The chapter outlines some key conclusions apparent from the collection of case studies in this edited volume, particularly regarding the highly variable, and sometimes minimal, impact of processes of colonialism on local or indigenous cultures. The argument briefly revisits other chapters’ conclusions about fluidity and variability in cross-cultural interaction. It ties this varability to modern conceptions of continuity and cultural change in ongoing struggles to reckon with the lasting impact of colonialism in modern nation states. And the chapter seeks to problematize archaeologists’ conceptual frameworks that employ key terms and data from prehistoric and historic, Western and non-Western case studies of colonialism. In doing so, it aims to extend the critique of archaeologies of colonialism beyond the regions, time periods, and cultural case studies included in this book.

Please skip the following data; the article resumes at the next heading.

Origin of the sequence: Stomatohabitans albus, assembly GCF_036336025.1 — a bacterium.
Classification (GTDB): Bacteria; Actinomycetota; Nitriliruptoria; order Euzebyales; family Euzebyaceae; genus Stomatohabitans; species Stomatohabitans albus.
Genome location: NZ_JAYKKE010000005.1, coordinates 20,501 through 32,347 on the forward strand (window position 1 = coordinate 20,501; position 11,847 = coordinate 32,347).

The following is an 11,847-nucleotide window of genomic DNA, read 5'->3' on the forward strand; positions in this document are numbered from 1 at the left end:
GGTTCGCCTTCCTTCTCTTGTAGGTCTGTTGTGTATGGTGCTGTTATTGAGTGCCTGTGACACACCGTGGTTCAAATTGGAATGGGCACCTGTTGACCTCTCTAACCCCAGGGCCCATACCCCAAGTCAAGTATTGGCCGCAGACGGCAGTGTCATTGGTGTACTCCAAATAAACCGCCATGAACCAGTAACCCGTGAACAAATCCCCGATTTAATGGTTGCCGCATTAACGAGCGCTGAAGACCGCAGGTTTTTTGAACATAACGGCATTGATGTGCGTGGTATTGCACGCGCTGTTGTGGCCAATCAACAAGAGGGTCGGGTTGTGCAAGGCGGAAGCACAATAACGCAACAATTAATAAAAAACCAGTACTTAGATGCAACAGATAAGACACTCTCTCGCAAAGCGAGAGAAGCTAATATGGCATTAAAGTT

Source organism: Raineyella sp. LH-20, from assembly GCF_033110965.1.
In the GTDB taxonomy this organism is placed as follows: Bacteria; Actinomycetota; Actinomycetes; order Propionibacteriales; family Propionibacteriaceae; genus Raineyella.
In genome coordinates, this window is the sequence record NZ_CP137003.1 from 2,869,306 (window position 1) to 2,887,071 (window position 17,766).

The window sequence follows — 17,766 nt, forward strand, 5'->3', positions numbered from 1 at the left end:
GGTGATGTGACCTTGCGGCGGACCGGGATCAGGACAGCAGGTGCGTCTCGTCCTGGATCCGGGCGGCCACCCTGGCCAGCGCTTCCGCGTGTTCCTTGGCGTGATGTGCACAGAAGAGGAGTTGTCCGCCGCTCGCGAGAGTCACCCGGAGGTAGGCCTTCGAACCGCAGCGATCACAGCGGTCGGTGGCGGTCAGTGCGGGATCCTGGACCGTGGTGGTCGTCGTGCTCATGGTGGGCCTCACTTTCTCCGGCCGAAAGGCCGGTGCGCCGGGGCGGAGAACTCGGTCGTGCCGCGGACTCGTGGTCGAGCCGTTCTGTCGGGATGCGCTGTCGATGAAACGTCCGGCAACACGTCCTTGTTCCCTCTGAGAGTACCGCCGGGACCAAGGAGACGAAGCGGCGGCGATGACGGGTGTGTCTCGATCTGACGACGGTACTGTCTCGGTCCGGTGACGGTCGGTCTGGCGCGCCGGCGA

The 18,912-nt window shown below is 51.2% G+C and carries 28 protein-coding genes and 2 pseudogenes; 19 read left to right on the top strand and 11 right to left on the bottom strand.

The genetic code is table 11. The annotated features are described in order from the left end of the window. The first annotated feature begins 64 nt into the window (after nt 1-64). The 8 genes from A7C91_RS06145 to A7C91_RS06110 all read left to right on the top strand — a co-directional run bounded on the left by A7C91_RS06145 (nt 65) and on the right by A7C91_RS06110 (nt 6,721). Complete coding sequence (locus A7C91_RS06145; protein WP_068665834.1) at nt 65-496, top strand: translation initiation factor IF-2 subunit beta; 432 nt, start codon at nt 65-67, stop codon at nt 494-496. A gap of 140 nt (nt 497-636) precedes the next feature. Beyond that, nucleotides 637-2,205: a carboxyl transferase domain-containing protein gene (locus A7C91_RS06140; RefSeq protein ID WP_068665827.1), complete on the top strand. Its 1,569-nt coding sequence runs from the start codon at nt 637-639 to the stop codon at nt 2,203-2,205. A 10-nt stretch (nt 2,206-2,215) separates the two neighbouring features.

Florida Scholarship Online requires a subscription or purchase to access the full text of books within the service. Public users can however freely search the site and view the abstracts and keywords for each book and chapter.
If you think you should have access to this title, please contact your librarian.